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Expert Q&A

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Does my orientation boost my risk for rectal cancer?

Asked by Nathan Lancaster, Jacksonville, Florida

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I am at risk of rectal cancer because of my orientation and not able to find reliable info. Where can I go to actually get the true information about this? And where can I go to get free publications? Any info would be great, as I am hearing that this is on the rise.

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Conditions Expert Dr. Otis Brawley Chief Medical Officer,
American Cancer Society

Expert answer

Dear NL,

Cancer of the colon and rectum is the fourth-leading cause of cancer in the U.S. and Western Europe. These cancers are due to family history, diet and reasons unknown. The American Cancer Society recommends that all men and women over age 50 and those at increased risk because of family history of early cancer or inflammatory bowel disease get screened.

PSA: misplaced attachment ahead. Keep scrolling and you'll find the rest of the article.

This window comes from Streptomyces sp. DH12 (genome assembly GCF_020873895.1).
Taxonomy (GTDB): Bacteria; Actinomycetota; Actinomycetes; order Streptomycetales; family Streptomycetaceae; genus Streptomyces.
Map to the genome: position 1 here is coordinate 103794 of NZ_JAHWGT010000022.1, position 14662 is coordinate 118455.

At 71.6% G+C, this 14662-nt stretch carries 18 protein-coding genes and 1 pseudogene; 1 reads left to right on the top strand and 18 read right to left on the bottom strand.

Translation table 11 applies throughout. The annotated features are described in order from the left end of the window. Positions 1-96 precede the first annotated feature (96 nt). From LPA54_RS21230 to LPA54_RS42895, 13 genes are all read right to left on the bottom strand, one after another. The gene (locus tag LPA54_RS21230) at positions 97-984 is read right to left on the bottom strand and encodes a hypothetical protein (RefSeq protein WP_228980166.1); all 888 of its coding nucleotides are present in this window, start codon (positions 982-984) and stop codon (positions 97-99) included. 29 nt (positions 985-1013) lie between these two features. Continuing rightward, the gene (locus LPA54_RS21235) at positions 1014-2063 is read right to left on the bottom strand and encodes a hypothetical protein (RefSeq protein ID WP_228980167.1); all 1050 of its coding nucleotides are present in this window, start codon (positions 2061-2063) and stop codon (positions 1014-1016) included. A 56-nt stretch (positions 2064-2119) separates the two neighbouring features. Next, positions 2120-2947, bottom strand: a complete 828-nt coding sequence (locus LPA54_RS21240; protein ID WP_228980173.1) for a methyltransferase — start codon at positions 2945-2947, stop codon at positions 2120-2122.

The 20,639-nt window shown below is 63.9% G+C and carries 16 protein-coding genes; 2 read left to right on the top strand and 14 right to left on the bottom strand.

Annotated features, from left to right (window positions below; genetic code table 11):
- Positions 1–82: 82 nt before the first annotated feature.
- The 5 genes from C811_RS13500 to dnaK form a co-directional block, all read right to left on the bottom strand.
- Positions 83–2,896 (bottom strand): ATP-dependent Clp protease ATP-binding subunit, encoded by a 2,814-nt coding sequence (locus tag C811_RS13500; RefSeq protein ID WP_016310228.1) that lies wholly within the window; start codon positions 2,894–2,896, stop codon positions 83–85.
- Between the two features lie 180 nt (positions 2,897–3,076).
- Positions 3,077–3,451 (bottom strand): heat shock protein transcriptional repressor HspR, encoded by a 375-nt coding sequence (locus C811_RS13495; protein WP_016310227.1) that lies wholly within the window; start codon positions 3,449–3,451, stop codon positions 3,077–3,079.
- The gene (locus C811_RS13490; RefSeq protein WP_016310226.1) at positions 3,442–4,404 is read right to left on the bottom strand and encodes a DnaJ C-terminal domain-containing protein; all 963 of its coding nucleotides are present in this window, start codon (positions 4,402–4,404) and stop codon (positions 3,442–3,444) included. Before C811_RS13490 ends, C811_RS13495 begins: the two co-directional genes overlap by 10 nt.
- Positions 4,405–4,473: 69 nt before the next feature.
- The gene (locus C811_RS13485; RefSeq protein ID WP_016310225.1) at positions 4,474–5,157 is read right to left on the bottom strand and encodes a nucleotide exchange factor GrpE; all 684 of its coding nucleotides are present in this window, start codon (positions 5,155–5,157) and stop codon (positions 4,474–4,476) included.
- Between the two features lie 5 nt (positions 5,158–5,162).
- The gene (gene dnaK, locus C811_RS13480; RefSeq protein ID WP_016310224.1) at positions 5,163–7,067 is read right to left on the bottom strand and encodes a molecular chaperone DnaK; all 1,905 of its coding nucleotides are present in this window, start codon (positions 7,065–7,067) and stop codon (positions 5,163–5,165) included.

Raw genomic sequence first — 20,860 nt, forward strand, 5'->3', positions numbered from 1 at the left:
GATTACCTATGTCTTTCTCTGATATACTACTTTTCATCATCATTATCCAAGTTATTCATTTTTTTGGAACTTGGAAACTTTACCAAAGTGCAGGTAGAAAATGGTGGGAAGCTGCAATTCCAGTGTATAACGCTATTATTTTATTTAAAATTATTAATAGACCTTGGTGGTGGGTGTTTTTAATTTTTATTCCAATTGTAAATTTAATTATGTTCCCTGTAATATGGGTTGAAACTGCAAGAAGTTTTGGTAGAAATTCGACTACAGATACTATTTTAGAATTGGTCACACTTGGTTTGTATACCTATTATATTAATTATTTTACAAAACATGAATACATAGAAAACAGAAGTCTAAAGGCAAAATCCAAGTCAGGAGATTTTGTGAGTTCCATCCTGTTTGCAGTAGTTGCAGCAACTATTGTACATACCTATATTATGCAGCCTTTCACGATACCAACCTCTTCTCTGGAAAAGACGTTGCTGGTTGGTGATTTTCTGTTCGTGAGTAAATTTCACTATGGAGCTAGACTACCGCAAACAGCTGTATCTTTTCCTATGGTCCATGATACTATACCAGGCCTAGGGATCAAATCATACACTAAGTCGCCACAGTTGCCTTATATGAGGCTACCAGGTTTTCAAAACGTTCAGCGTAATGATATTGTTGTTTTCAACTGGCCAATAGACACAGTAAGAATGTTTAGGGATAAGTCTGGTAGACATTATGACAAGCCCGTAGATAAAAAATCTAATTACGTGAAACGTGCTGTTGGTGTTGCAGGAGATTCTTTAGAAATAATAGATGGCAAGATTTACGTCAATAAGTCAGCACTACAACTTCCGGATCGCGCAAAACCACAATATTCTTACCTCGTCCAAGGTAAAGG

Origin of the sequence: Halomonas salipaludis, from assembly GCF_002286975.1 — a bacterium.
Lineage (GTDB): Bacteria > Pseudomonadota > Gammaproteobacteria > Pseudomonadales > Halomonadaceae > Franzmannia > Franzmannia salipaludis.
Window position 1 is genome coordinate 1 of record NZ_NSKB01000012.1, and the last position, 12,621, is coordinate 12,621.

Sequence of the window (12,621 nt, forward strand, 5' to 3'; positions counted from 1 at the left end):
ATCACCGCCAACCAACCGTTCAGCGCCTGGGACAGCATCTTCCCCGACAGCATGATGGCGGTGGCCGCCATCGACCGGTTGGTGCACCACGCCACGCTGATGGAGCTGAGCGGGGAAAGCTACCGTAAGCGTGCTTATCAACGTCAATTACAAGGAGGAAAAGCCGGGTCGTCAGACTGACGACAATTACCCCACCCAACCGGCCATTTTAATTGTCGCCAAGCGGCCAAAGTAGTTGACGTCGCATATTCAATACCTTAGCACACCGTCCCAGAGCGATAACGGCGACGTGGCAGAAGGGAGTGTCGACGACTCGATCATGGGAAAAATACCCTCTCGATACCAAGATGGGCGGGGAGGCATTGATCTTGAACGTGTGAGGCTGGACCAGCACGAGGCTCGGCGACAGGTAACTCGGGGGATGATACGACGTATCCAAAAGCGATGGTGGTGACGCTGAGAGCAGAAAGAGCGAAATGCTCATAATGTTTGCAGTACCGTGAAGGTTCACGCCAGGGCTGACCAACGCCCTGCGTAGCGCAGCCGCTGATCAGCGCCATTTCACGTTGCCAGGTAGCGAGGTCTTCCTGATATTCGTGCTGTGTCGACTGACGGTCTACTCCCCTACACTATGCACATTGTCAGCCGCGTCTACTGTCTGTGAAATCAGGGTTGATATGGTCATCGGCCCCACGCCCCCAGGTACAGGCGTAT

Those with a family history and adults over age 50 with the technology available should get a colonoscopy. It should be repeated every 10 years if normal. Annual stool blood testing with or without sigmoidoscopy (visual scoping of the lower bowel) and other tests are also reasonable.

Anal cancer is a very different disease from rectal cancer. It occurs at the entry to the rectum, and pathologists can easily distinguish it on biopsy. It is often, but not always, caused by infection with the human papilloma virus, or HPV. This is the virus that causes cervical cancer and has been associated with some cancers of the throat and the foreskin of the penis.

Men and women who participate in receptive anal intercourse, especially at an early age, are at increased risk for anal cancer. There is no prevention for those infected. There is some evidence that HPV vaccination before infection prevents cancers of the anus, throat and cervix (in women) and penis. Anyone in the risk group who has a concern in this area should seek medical attention.

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